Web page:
Simulation takes the guess out of LED lighting junction temperature
Electronics design engineers face complex trade-offs when they design small high-power-consuming lighting devices like LEDs. The market wants smaller, brighter and more reliable lighting devices. But those features cost more.
Can designing the new generation of LEDs using simulation reduce their cost and improve their performance? Unlike traditional lighting solutions, LEDs have a maximum junction temperature of around 100°C whilst other lighting solutions are at around 2000°C.
This means that for LED lighting, there needs to be an effective heat transfer path to the ambient air; a thermal design challenge to say the least. A better heat transfer path is normally proportional to the cost of the product. The heat sink performance can be greatly decreased by adding a fan, but that adds noise and an extra reliability concern to the product. The challenge is to provide a cooling solution which is just as cost effective whilst satisfying the LED thermal requirements.
When designing LED cooling solutions, the size of the cooling solution can be directly related to the cost. A bigger heat sink means more weight and more material that has to be paid for. Optimization of a heat sink allows for the best possible performance for a given material cost. Natural convection heat sinks also have the benefit being more reliable than a fan cooled solution without the extra cost of the fan.
Could simulation tools be used to accurately predict the junction temperatures of LEDs and reduced hot spots while minimizing the size of the overall lighting product?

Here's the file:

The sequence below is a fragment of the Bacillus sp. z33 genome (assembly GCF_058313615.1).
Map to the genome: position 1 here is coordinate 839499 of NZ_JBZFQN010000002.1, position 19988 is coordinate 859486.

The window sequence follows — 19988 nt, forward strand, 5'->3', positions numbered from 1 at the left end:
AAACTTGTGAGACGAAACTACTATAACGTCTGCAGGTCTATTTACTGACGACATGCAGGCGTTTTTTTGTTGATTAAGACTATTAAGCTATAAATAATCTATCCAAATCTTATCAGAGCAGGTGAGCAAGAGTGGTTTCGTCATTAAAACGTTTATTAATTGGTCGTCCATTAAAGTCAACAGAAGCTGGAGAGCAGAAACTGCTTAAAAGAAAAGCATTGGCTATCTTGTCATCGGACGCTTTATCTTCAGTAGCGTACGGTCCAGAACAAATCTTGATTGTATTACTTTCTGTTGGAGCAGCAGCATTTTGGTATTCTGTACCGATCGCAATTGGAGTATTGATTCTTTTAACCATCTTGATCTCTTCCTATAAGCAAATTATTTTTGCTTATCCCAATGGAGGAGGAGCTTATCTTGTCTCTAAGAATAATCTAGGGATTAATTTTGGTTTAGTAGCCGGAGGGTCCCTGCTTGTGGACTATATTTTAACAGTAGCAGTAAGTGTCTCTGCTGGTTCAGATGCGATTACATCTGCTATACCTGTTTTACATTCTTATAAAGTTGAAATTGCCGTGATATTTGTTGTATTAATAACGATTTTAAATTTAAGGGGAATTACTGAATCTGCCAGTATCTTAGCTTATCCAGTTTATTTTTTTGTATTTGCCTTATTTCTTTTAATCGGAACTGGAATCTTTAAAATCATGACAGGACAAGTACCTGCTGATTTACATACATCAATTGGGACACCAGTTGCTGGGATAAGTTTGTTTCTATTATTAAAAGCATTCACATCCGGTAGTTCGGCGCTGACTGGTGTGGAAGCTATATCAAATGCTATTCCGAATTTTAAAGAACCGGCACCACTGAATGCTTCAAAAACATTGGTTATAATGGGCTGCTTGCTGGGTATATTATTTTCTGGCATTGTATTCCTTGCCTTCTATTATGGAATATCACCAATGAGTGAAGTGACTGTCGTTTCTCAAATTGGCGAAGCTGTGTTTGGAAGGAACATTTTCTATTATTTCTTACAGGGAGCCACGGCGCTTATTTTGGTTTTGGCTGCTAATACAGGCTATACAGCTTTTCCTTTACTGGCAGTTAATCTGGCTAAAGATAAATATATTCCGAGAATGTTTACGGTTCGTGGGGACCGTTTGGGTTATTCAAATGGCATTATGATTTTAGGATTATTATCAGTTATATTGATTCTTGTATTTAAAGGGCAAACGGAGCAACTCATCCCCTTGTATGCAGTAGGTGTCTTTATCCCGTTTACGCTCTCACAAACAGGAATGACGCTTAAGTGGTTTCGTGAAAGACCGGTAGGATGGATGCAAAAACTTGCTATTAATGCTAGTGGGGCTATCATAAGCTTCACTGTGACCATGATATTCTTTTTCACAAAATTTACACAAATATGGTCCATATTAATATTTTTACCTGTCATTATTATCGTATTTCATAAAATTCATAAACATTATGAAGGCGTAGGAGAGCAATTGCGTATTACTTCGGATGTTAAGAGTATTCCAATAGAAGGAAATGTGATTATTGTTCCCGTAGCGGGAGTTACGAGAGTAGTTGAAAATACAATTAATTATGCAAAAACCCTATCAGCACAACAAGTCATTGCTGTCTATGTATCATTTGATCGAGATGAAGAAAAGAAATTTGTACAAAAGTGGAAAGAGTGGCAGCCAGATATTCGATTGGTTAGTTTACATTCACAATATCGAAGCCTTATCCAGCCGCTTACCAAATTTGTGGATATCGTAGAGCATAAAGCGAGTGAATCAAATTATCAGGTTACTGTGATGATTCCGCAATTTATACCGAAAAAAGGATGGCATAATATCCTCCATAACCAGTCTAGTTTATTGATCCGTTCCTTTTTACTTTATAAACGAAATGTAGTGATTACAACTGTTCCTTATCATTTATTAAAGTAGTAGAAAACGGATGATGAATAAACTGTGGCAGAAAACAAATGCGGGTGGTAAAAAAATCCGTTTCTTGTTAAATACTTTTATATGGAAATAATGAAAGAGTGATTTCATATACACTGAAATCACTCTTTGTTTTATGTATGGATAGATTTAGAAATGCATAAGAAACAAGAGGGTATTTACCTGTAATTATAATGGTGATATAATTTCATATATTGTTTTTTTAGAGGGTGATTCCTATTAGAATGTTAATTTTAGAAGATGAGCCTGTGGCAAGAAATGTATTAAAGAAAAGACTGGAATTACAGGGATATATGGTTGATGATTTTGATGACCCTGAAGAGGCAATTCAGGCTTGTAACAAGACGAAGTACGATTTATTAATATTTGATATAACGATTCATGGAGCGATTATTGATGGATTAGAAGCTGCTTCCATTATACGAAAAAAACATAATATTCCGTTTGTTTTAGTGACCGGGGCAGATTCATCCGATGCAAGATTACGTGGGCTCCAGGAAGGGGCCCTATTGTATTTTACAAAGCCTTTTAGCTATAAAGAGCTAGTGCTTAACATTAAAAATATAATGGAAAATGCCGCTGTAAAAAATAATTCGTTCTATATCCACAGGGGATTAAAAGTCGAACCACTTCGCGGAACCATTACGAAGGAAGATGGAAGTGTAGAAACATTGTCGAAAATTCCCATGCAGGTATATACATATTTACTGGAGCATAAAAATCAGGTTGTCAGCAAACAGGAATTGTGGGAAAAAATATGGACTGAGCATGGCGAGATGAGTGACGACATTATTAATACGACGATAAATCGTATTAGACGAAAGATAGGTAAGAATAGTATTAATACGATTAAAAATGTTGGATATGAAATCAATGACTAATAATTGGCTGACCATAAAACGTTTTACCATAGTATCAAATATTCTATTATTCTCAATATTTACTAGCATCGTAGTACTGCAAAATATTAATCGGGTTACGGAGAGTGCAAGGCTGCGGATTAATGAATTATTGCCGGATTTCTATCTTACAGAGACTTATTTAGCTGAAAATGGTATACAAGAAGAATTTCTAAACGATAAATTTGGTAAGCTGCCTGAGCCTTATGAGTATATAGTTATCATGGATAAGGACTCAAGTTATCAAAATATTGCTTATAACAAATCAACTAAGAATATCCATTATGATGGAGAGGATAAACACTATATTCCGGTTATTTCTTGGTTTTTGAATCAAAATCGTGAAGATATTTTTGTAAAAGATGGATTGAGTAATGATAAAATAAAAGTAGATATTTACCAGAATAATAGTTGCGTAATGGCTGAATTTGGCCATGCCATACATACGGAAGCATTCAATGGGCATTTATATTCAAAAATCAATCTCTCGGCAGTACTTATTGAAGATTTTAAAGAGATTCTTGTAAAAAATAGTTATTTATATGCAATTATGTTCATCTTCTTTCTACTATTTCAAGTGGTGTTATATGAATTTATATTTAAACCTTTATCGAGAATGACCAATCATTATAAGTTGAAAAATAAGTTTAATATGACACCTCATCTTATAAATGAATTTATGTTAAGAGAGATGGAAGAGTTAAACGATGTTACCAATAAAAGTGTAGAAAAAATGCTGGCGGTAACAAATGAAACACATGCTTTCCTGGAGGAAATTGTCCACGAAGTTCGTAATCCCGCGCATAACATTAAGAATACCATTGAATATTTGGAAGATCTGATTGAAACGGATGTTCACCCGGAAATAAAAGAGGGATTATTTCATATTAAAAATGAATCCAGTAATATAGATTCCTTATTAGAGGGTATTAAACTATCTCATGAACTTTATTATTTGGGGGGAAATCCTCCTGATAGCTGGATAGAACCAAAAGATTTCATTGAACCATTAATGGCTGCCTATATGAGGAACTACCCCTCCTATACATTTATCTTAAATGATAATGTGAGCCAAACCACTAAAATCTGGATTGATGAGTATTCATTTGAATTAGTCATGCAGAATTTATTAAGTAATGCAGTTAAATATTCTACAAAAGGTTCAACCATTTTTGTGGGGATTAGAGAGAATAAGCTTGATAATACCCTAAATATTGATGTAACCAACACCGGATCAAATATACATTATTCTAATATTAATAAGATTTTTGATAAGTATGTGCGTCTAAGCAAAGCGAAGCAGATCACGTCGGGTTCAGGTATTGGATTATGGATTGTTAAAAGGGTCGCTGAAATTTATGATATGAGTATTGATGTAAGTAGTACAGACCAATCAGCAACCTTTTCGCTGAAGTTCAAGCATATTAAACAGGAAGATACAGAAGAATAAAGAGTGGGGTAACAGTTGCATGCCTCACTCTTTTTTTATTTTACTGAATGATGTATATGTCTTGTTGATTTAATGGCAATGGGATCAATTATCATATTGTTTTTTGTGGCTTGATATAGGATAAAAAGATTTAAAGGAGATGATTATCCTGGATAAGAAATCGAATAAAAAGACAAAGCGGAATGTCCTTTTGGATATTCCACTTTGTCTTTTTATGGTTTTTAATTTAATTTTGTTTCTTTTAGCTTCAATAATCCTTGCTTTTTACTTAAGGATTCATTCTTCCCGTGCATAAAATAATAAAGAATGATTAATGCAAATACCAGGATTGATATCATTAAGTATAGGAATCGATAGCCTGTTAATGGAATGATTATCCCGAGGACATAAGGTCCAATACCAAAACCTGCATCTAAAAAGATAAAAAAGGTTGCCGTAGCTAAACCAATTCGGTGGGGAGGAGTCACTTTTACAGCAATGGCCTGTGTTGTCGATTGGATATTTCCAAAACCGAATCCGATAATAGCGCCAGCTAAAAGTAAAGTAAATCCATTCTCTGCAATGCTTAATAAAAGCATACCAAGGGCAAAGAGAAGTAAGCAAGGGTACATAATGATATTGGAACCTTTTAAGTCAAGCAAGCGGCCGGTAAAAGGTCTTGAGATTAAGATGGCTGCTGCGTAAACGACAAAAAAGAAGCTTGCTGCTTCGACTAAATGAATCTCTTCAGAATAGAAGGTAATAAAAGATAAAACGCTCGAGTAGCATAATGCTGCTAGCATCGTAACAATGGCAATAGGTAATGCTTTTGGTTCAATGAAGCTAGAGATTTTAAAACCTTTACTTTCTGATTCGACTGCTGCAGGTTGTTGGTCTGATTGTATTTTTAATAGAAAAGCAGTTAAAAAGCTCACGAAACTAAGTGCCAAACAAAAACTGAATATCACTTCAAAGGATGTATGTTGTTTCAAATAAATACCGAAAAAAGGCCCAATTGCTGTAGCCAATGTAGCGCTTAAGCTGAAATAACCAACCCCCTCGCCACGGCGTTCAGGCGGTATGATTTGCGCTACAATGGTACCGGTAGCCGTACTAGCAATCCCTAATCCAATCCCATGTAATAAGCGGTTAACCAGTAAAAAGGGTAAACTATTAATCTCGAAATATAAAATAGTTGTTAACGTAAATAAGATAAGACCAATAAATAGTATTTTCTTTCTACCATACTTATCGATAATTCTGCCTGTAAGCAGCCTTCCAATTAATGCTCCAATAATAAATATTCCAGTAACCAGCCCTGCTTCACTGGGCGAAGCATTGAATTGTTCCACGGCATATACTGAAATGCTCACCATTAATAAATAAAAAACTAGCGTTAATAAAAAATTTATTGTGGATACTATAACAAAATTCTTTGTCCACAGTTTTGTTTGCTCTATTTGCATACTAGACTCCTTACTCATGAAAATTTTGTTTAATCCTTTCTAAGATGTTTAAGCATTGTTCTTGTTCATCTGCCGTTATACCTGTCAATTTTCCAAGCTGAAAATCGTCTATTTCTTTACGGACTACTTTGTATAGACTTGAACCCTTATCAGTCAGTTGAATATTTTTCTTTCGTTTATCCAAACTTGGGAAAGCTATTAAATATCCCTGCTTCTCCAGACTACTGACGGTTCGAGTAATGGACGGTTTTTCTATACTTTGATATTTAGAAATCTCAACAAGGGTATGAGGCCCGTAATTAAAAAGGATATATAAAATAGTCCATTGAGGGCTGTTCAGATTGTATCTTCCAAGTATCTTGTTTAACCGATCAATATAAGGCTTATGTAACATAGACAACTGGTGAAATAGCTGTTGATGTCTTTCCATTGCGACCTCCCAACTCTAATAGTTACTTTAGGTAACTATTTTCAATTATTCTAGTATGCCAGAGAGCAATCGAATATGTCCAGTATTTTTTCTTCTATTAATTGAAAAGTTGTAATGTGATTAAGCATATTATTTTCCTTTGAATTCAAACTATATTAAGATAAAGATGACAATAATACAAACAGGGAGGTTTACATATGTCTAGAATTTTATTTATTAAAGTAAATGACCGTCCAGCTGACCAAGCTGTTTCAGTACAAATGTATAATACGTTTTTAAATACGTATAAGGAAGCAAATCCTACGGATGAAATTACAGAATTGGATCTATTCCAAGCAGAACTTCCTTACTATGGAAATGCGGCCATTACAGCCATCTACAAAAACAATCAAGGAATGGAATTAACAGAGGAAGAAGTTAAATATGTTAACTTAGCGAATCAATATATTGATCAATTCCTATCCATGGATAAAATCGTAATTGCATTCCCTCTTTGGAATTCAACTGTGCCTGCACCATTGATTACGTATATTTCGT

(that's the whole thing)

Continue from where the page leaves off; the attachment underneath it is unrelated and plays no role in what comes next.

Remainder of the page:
We looked at a lighting system consisting of three Philips Luxeon K2 cold white LEDs with 1A of forward current and 9.6 W of total power dissipation. The system had a required life time of 60,000 hours, with a maximum junction temperature limit of 124 °C at 20°C ambient and a maximum junction temperature limit of 150 at 40 °C ambient.
LED thermal test configuration
Simulation result from 6SigmaET
ATS Europe used Future Facilities’ 6SigmaET simulation software to model the thermal performance of the lamp alongside analytical calculations and the eventual experimental measurements. Different configurations of printed circuit boards (PCB) were evaluated using the software. The configurations included FR4 and metal core board configurations.
The models predicted that temperature drop across the PCB using the FR4 board configurations would be severe and preclude the use of a natural convection heat sink. After an optimized metal core board configuration was simulated, the heat sink size was determined by analytical methods and performance was confirmed with the software.
The heat sink was eventually selected from ATS’ standard LED heat sink catalogue. The heat sink design was optimized for a natural convection environment and coated with a highly efficient surface finish. 6SigmaET has the modelling capabilities necessary to accurately predict heat transfer and resulting temperature distribution throughout the LED down lighter assembly for a variety of design configurations. In the lighting system configuration we had opted for, 6SigmaET was able to predict temperatures within 4 percent of the experimental values.
About the author:
Norbert Engelberts is Director of Advanced Thermal Solutions, ATS Europe.
This article was first published in the March 2011 issue of eeNews Europe.